- those of us with a spouse, partner or co-parent who is struggling with depression or another mental illness
- those of us who have had negative feelings about the pregnancy (yeah, stands to reason)
- those of us who have had difficulties in a previous pregnancy or childbirth context (again, kind of follows, right?)
- those in financial difficulties or difficulties in their own marriage (or relationships with co-parents and caregivers)
- those who have gone through other stressful life events
- those who are becoming parents at a young age
- those of us with a substance use disorder
- those of us with any experience of domestic violence, whether in our birth families or in our subsequent partnerships
- those of us suffering from other chronic illnesses
Postpartum depression: diagnosis and help
The biggest difficulty with PPD, after the stigma attached to mental illnesses in general and the popular misconceptions around depression, is that it is common—that 13% means 1 in every 7 or 8 of us!—and yet is underdiagnosed, hence undertreated.
You would think both family members and healthcare professionals would care more, given that we know it affects not just the mother (or father!), but also their spouses and children. Yes, your untreated PPD can mean developmental and behavioural challenges for your baby—so if you suspect it, please speak up and insist on help.
However, for many of us, we might be on our own in trying to figure it out—or, best case, we are the spouse noticing things are significantly worse for our significant other, which is not an easy place to be either.
If you think our checklist above is raising red flags for you, please go see a professional or reach out for help online, anonymously even:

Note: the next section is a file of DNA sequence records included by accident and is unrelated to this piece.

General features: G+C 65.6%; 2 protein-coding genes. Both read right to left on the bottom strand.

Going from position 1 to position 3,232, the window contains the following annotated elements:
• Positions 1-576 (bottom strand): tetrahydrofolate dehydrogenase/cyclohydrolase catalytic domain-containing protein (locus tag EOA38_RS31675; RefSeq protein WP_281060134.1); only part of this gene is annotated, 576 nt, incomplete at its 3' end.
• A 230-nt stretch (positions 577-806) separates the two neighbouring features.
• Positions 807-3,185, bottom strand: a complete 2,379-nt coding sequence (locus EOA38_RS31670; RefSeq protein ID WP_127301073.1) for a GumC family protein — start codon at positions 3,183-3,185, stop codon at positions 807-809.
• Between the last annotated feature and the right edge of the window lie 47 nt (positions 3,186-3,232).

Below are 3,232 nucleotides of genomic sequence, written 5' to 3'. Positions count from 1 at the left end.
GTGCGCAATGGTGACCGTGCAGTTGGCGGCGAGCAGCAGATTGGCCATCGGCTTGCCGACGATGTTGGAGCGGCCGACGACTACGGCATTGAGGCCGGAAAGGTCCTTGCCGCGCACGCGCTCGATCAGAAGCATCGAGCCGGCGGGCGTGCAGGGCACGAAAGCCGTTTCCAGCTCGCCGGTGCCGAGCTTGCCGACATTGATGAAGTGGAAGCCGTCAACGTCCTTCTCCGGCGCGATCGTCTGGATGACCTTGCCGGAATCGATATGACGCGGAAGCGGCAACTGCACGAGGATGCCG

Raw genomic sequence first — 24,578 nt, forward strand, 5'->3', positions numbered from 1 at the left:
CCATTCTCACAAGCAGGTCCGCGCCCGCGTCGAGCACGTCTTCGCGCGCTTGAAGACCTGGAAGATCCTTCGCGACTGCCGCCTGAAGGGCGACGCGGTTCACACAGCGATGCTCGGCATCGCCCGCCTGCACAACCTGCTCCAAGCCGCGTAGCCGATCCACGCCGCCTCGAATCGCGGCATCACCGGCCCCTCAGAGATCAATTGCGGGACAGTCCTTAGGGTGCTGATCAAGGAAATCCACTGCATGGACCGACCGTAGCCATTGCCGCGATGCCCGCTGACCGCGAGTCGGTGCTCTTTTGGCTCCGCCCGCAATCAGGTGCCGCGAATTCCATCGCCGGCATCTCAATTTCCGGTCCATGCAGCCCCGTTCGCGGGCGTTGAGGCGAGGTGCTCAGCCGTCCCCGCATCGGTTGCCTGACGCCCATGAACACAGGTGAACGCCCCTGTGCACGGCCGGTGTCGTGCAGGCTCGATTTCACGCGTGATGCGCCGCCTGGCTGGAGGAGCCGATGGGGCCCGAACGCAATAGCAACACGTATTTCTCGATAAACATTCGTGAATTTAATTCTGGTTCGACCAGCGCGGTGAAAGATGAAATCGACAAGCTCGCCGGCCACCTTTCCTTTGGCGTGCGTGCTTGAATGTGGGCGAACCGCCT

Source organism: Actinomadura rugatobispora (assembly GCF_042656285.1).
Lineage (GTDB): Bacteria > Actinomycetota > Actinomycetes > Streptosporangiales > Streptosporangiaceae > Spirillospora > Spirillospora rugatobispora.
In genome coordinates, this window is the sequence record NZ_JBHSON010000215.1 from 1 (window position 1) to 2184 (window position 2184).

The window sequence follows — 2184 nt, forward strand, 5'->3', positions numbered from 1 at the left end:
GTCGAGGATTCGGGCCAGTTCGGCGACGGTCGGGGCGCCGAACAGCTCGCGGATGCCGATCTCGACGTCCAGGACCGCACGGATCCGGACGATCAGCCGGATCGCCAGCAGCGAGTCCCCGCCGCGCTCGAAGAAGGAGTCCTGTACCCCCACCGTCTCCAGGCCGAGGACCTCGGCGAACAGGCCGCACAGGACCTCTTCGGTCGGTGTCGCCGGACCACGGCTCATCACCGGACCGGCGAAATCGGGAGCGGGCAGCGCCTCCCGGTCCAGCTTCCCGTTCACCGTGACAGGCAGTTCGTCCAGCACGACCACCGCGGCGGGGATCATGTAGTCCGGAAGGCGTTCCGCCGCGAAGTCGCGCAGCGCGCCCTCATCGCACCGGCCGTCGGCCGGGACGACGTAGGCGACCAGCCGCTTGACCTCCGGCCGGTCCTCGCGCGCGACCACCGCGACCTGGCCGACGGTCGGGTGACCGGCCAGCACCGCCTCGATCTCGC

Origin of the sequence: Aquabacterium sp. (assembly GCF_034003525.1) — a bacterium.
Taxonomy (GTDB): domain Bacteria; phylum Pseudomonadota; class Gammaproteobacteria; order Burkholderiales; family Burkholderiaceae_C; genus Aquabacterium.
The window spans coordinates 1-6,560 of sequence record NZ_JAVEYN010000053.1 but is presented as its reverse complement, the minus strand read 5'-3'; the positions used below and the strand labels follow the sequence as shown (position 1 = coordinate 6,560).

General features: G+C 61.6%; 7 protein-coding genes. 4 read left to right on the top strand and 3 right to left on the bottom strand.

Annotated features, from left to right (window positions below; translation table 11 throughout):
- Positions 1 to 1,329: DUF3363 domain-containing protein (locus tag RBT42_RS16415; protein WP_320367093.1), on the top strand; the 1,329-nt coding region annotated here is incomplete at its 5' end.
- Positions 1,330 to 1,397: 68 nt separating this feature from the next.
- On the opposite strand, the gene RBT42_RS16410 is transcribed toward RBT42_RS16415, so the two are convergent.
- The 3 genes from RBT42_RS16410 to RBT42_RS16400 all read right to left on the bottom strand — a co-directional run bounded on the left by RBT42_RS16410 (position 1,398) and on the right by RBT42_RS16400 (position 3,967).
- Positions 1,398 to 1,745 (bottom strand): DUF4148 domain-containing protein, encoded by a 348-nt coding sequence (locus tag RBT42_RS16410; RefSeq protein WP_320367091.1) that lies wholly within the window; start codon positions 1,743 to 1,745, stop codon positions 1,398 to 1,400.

First stop should be your gyne. Your mental health should be a part of the discussion as much as your physical well-being after childbirth at postpartum check-ups. (Moms-to-be, dads-to-be, if you find you are in the at-risk category, please mention it to your gyne or GP now!)
Unsure of your reception? Speak to the counsellor. Most hospitals will now have a counsellor—this is typically a psychologist—who is available for antenatal and postnatal counselling, and will almost certainly have experience dealing with PPD.
Next, if going into the hospital for this, alongside the steep learning curve of parenting a newborn, feels like too, too much… consider online or telecounselling. Several organisations and professionals, especially in the Covid-19 context, are offering mental health services free or for nominal charges. (We’d like to update this post with a list—with your help! Please write in with your recommendations.)
Finally, if your symptoms are severely disruptive, please research and get second, third, fourth opinions before you give up or refuse medication, if that is what is recommended by your doctor. Remember, the side effect of an untreated fracture is never regaining strength; the side effect of untreated depression can likewise mean you are letting go of a chance to heal.
This Mental Health Day, we hope talking about postpartum depression helped you to know you are not alone—either with the baby blues or with PPD. That it is not something you just have to survive, that it can be made better—just like a broken arm can be put in a cast.
If you’d like, and if you feel up to talking, we are here to listen and hold hands—and help you find professional help, if that’s your need right now.
And for those of us who have been down that dark tunnel and emerged into the sun, please let us know in the comments what or who helped you! Share the love and the reassurance, make someone’s mental health today.
Also, for those of us with new parents in our lives, we can reach out to offer help—real, practical support with meals, cleaning, childcare within our circles. This used to be a traditional setup in many cultures, to allow rest and recovery for new parents and to just be there—and it can make a significant difference to our risk of PPD.
Let us all pledge, as parents, to watch out for each other—to have each other’s back, within our families and in our circle of friends, even the extended social circles of work and school and neighbourhood.
Manidipa Mandal is a seven-year-old parent still learning about parenting. She also likes to read and write about ecology, biology (especially gender), food and travel.